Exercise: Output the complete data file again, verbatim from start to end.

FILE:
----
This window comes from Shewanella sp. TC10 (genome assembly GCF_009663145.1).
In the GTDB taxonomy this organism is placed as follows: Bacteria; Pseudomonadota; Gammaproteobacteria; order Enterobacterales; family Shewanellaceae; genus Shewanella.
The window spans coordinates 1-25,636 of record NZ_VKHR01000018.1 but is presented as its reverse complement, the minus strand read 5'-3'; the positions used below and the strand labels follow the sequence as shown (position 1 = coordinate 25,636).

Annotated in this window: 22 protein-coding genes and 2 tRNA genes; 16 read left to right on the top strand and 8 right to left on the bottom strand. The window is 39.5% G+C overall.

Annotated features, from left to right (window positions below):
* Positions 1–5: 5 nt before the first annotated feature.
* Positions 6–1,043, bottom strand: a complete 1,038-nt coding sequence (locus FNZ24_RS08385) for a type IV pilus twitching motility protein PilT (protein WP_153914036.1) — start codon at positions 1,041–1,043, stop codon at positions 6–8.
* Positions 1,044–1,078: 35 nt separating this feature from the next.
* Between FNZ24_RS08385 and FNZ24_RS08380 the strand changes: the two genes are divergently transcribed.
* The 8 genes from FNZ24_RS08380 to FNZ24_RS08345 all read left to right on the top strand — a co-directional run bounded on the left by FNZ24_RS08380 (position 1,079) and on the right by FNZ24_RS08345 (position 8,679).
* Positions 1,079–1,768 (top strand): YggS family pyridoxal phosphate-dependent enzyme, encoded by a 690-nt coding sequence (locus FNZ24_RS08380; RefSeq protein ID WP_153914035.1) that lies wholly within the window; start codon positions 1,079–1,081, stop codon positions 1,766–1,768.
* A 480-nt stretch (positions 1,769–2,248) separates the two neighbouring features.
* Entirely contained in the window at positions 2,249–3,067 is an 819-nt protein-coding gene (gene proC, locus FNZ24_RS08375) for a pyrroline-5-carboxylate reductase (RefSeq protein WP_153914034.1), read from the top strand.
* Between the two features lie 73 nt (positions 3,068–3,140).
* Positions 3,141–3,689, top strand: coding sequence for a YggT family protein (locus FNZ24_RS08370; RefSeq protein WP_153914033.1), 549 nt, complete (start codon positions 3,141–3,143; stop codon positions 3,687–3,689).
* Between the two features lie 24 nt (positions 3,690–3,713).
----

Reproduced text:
This window comes from Shewanella sp. TC10 (genome assembly GCF_009663145.1).
In the GTDB taxonomy this organism is placed as follows: Bacteria; Pseudomonadota; Gammaproteobacteria; order Enterobacterales; family Shewanellaceae; genus Shewanella.
The window spans coordinates 1-25,636 of record NZ_VKHR01000018.1 but is presented as its reverse complement, the minus strand read 5'-3'; the positions used below and the strand labels follow the sequence as shown (position 1 = coordinate 25,636).

Annotated in this window: 22 protein-coding genes and 2 tRNA genes; 16 read left to right on the top strand and 8 right to left on the bottom strand. The window is 39.5% G+C overall.

Annotated features, from left to right (window positions below):
* Positions 1–5: 5 nt before the first annotated feature.
* Positions 6–1,043, bottom strand: a complete 1,038-nt coding sequence (locus FNZ24_RS08385) for a type IV pilus twitching motility protein PilT (protein WP_153914036.1) — start codon at positions 1,041–1,043, stop codon at positions 6–8.
* Positions 1,044–1,078: 35 nt separating this feature from the next.
* Between FNZ24_RS08385 and FNZ24_RS08380 the strand changes: the two genes are divergently transcribed.
* The 8 genes from FNZ24_RS08380 to FNZ24_RS08345 all read left to right on the top strand — a co-directional run bounded on the left by FNZ24_RS08380 (position 1,079) and on the right by FNZ24_RS08345 (position 8,679).
* Positions 1,079–1,768 (top strand): YggS family pyridoxal phosphate-dependent enzyme, encoded by a 690-nt coding sequence (locus FNZ24_RS08380; RefSeq protein ID WP_153914035.1) that lies wholly within the window; start codon positions 1,079–1,081, stop codon positions 1,766–1,768.
* A 480-nt stretch (positions 1,769–2,248) separates the two neighbouring features.
* Entirely contained in the window at positions 2,249–3,067 is an 819-nt protein-coding gene (gene proC, locus FNZ24_RS08375) for a pyrroline-5-carboxylate reductase (RefSeq protein WP_153914034.1), read from the top strand.
* Between the two features lie 73 nt (positions 3,068–3,140).
* Positions 3,141–3,689, top strand: coding sequence for a YggT family protein (locus FNZ24_RS08370; RefSeq protein WP_153914033.1), 549 nt, complete (start codon positions 3,141–3,143; stop codon positions 3,687–3,689).
* Between the two features lie 24 nt (positions 3,690–3,713).